- Two men seriously hurt in crash near Fruitland (9/21/16)3
- Perryville man arrested for alleged patronizing prostitution, harassment (9/23/16)6
- Video and evidence largely confirm trooper's claims in April traffic stop shooting (9/23/16)8
- Cape man may lose eye after shovel beating, police say (9/25/16)2
- Funeral procession of former Cape Girardeau police chief Henry H. Gerecke (9/22/16)17
- Cape man accused of attacking pregnant girlfriend (9/22/16)
- Driver charged with manslaughter in crash that killed 2 (9/27/16)
- Show Me Center upgrades may allow facility to draw more elaborate shows (9/21/16)17
- Man convicted of Perryville convenience-store heist (9/21/16)
- Planning, design puts renovations of H-H building into hotel on hold (9/26/16)4
Alaskan, Russian students test snow samples
ANCHORAGE, Alaska -- Native students from Barrow and two Siberian villages are learning to collect snow samples to help scientists better understand mercury contamination in the Arctic.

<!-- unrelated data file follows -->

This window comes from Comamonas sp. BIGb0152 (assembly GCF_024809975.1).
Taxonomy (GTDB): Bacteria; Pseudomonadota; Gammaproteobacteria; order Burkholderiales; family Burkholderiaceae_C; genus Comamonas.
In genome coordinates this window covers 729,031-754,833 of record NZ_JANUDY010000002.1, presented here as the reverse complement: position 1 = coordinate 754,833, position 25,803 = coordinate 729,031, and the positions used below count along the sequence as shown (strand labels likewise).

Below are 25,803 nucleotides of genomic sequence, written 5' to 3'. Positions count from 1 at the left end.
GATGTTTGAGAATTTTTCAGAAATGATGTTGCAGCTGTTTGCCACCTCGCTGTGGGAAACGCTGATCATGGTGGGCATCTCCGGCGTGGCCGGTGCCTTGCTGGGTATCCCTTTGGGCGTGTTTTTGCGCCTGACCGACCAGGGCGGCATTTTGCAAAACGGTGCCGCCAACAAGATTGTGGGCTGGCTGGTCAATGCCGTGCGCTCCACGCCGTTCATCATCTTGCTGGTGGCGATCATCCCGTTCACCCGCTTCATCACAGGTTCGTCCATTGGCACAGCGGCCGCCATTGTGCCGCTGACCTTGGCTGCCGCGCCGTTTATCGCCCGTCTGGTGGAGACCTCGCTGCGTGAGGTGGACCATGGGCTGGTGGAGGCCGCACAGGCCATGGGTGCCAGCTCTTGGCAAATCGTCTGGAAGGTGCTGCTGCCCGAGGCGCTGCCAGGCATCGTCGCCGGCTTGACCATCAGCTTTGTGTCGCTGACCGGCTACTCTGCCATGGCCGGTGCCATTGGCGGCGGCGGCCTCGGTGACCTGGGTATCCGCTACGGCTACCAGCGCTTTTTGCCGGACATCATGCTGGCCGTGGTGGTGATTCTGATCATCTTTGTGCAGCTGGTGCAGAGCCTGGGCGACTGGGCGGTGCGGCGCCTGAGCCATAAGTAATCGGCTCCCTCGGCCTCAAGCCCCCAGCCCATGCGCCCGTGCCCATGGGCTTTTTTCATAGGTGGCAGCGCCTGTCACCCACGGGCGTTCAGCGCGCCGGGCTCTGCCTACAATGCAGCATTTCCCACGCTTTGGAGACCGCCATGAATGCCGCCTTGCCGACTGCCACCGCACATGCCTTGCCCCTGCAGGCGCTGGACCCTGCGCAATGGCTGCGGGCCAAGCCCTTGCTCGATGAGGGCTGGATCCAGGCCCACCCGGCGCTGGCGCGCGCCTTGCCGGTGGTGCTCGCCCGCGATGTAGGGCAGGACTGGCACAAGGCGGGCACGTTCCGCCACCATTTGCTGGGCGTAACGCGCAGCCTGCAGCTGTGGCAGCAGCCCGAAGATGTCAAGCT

The effort launches a 5-year research and education project whose goal is to get a better handle on the scope of mercury contamination while promoting hands-on science education.
The study, funded by the Environmental Protection Agency, is the first to apply a series of snow samples to track mercury concentrations from late fall through snow melt in the Arctic.
Five Russian high school students and two teachers were among those who received training for the "Mercury in Snow" program. The Barrow Arctic Science Consortium is administering the program with its Russian counterpart, the Chukotka Science Support Group.
Mercury joins the list of contaminants studied in recent years as a result of a growing concern over contaminants migrating northward.
Few Arctic studies of the metal have been done. But an EPA-sponsored study by NOAA's Climate Monitoring and Diagnostics Laboratory in Barrow showed mercury concentrations went through a chemical change during winter's first sunrise, said NOAA researcher Dan Endres, who runs the lab. That study suggests a potential for accumulated mercury to end up in the food chain, but Endres stressed there's no indication of toxic levels, which can cause nervous system disorders.